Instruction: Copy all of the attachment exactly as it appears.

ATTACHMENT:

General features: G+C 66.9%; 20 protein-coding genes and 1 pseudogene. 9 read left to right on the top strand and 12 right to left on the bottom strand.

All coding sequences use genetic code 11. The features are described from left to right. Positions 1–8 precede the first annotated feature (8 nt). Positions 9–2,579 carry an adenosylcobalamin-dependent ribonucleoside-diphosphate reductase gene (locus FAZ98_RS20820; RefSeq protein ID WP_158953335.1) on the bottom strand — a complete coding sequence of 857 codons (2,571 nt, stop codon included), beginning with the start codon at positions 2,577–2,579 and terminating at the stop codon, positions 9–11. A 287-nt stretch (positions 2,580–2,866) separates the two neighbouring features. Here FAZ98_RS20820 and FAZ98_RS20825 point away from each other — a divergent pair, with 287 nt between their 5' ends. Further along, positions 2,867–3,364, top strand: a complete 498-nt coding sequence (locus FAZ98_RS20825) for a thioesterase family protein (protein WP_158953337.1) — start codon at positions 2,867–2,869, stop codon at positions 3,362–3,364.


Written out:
General features: G+C 66.9%; 20 protein-coding genes and 1 pseudogene. 9 read left to right on the top strand and 12 right to left on the bottom strand.

All coding sequences use genetic code 11. The features are described from left to right. Positions 1–8 precede the first annotated feature (8 nt). Positions 9–2,579 carry an adenosylcobalamin-dependent ribonucleoside-diphosphate reductase gene (locus FAZ98_RS20820; RefSeq protein ID WP_158953335.1) on the bottom strand — a complete coding sequence of 857 codons (2,571 nt, stop codon included), beginning with the start codon at positions 2,577–2,579 and terminating at the stop codon, positions 9–11. A 287-nt stretch (positions 2,580–2,866) separates the two neighbouring features. Here FAZ98_RS20820 and FAZ98_RS20825 point away from each other — a divergent pair, with 287 nt between their 5' ends. Further along, positions 2,867–3,364, top strand: a complete 498-nt coding sequence (locus FAZ98_RS20825) for a thioesterase family protein (protein WP_158953337.1) — start codon at positions 2,867–2,869, stop codon at positions 3,362–3,364.